Of course, Trump takes a bow

Horning in on Biden’s health team debut, the soon-to-be-former White House occupant claims credit for COVID vaccine

Published December 16, 2020 4:44AM (EST)

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We know two things for sure: If there is a COVID-19 vaccine spotlight for Donald Trump to take credit, he will, even while ignoring the effects of the pandemic itself.

And, he's likely to take the occasion to issue some executive order about it all that will settle nothing about the distribution of the emergent two vaccines.

Yep, he did both on Tuesday, scheduling his "vaccine summit" with private contractors at exactly the time that President-Elect Joe Biden was introducing his own health team. It was an appropriately two-face stand-off, splitting live cable television and punditry.

The summit saluted contractors' participation in what seemed to be Trump's  own rapid development of a coronavirus vaccine, and Trump used the event to sign an order to insist that all Americans who want a vaccine will get it before any is shipped overseas to inoculate non-Americans and to once again endorse "herd immunity."

Just to watch it, one had to set aside questions about how Trump can take the credit when scientists have done the work, or even how he can now show up—maskless—at the last minute before the Food and Drug Administration gives the official okay without taking responsibilities for the spiraling contagion across virtually every state. Meanwhile, the Biden group, including a video by Dr. Anthony Fauci, was more sober than celebratory and talking about the issues we still face.

To savor the Trump show, one also had to overlook the fact that Pfizer and Moderna, the first of the emergent vaccine makers (Pfizer was the one who did not take federal research and development money from Trump), declined to participate at all.

And viewers had to agree not to consider any open questions about what the order is supposed to mean, when the real meaning is that the Trump administration decided last summer to pass on ordering more than 100 million doses from each manufacturer, thus guaranteeing that we will have less than we need in the next couple of months. Instead, we got some more sprinkling of Trump election fairy dust, that it will be Trump who is inaugurated on Jan. 20.

On MSNBC and Fox, you could choose opposing news of the day, rather than a handoff between two administrations that both want Americans to use the vaccines.

What was the point?

Even Dr. Moncef Slaoui, chief science adviser for Operation Warp Speed told Good Morning America and other news outlets yesterday that he frankly does not understand the import of Trump's executive order. Basically, Slaoui said he just wants to distribute vaccines and avoid politics.

Fat chance. This is the same administration in its self-congratulations yesterday declined to say that it ordered 100 million doses from each of six manufacturers since they did not know which would prove successful; former FDA chief Scott Gottlieb, now on the Pfizer board, confirmed that the Trump administration was given and rejected several chances to buy more.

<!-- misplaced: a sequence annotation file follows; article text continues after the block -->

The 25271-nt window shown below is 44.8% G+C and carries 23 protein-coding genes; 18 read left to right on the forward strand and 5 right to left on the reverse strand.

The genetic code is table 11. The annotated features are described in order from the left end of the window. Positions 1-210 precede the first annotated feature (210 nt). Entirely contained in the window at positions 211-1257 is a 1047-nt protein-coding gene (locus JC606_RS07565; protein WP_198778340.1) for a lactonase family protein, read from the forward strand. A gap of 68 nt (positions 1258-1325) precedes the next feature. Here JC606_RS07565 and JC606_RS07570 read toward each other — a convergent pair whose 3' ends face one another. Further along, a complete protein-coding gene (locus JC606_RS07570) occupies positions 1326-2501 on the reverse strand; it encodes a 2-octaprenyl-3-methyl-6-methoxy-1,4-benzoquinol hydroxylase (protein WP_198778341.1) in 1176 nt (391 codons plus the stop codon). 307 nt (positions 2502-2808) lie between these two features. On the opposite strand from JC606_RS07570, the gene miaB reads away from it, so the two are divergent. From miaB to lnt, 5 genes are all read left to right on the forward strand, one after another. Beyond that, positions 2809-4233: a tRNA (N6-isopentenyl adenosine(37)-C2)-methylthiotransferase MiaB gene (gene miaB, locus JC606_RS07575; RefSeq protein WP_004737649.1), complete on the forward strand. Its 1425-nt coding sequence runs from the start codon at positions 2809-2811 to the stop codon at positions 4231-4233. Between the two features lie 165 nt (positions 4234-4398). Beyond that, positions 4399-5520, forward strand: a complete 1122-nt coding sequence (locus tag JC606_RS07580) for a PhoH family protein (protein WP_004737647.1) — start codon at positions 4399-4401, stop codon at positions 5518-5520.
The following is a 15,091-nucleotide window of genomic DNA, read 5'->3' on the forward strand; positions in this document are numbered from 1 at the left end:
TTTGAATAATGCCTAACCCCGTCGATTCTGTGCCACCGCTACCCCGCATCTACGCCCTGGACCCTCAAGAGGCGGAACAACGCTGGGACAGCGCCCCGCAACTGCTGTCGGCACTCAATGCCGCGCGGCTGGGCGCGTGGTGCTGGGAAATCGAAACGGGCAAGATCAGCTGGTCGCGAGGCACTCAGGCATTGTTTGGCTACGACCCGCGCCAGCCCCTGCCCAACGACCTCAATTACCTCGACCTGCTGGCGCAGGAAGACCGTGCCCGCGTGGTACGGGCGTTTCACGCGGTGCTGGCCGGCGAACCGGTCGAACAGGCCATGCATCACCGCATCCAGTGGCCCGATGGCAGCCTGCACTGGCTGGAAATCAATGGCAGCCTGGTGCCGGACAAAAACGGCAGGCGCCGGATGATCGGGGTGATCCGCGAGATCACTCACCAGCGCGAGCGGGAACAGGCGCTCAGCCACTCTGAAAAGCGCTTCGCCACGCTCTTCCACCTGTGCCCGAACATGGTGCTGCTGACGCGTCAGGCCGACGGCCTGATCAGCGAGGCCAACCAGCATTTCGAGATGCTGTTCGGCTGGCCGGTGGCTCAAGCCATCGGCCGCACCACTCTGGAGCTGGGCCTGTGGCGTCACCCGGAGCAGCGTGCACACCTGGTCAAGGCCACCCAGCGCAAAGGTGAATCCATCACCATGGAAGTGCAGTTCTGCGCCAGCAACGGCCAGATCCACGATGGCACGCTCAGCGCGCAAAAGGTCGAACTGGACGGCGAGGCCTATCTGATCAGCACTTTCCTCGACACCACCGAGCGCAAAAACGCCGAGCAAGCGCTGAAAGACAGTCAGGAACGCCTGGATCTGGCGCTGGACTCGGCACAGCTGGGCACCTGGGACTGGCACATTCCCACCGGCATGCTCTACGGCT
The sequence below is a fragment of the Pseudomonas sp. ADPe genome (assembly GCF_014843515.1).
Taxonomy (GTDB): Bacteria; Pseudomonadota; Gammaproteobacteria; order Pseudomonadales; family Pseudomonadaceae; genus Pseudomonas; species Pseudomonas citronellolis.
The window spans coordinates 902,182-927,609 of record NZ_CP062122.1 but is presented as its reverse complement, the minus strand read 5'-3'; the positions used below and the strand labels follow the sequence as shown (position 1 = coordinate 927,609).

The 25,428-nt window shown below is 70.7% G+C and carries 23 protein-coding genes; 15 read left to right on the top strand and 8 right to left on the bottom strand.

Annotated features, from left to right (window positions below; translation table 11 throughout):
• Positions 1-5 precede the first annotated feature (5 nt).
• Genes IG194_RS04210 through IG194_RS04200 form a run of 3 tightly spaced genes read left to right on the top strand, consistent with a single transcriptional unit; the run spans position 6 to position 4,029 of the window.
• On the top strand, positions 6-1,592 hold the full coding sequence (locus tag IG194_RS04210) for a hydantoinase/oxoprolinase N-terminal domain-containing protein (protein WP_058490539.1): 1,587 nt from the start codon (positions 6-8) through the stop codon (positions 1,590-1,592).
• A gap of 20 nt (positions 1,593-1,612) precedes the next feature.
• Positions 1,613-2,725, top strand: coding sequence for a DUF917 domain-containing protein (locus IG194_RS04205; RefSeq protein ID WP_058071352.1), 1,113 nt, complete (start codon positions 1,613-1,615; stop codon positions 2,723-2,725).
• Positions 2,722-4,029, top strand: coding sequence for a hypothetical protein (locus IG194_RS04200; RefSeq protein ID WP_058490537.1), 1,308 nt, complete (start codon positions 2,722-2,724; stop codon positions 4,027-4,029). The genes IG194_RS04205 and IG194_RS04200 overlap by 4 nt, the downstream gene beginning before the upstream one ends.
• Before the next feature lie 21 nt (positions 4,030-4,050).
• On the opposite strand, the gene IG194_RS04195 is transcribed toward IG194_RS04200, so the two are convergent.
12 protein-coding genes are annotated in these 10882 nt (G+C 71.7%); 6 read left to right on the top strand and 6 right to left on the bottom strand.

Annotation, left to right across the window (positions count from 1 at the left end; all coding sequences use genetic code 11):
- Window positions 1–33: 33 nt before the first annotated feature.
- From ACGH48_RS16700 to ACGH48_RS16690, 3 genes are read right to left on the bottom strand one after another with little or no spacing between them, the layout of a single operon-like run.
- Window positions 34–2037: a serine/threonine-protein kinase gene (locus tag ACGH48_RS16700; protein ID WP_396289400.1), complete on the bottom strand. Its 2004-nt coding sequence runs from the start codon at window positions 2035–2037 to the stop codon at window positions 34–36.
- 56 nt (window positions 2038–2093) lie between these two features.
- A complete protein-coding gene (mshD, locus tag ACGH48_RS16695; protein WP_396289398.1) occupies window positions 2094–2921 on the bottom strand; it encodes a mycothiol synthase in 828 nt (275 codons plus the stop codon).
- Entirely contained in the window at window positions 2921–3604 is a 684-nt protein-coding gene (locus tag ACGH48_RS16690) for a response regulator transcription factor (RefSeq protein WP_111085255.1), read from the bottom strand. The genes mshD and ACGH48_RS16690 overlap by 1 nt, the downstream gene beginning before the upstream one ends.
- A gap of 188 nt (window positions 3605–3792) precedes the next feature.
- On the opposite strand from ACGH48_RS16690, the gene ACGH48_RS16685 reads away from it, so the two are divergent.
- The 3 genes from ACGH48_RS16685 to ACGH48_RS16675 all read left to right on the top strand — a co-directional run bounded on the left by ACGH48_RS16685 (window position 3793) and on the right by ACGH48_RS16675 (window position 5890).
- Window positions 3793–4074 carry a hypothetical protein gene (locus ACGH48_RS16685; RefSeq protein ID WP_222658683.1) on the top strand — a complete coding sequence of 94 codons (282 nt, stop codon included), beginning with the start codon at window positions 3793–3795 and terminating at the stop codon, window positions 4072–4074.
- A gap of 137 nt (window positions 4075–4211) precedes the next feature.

And yes, therefore there may be delays in getting more Pfizer doses because they have sold them outside the United States.

In that light, the executive order is, well, meaningless and has nothing to say about lifting more than a Sharpie pen to ease distribution among the states.

Still, Slaoui believes Americans should have injections they need by June or July – long after Trump has promised, and, presumably, long after Trump has departed from the White House. Slaoui noted that other manufacturers, including Johnson & Johnson and AstraZeneca, are right behind Pfizer and Moderna.

CNN and others have been saying that the signing was intended to allay fears that there will not be enough doses of the vaccine to go around. White House officials described to CNN the order as a "reaffirmation of the President's commitment to America first."

Meanwhile, important questions including the proposed distribution priorities, requirements for identification and the sharing of personal data, whether employers or even arenas and restaurants can require vaccination, and the lingering medical questions were unresolved. Yesterday, the Centers for Disease Control and Prevention instructed states to sign so-called data use agreements that commit them for the first time to sharing personal information in existing registries with the federal government. Some states, such as New York, are pushing back, either refusing to sign or signing while refusing to share the information, said The New York Times.

A new administration that actually will be carrying out the distribution may just throw out this executive order.

Hey, it's politics

Even calling the "vaccine summit" to be political—an effort for the administration to claim credit for the rapid development of a Covid-19 vaccine and to pressure the Food and Drug Administration to move quickly on an authorization. The agency's commissioner, Stephen Hahn, was twice called to the White House to explain the FDA's slower-than-desired timetable for issuing emergency use authorizations for Pfizer and Moderna's vaccines, though it is due this Thursday.

Companies involved in vaccine distribution logistics, but not in vaccine development itself, did attend, including FedEx, UPS, CVS, Walgreens and McKesson. Many, sending lower-ranking executives as opposed to their CEOs.

In recent weeks, Trump has accused the very same drug manufacturers of delaying the results of timed and closely watched clinical tests to delay any positive announcement until after Election Day.

We don't need a vaccine to recognize a stupid political trick for what it is.

By Terry H. Schwadron

MORE FROM Terry H. Schwadron

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Covid-19 Dcreport Donald Trump Joe Biden Public Health Vaccine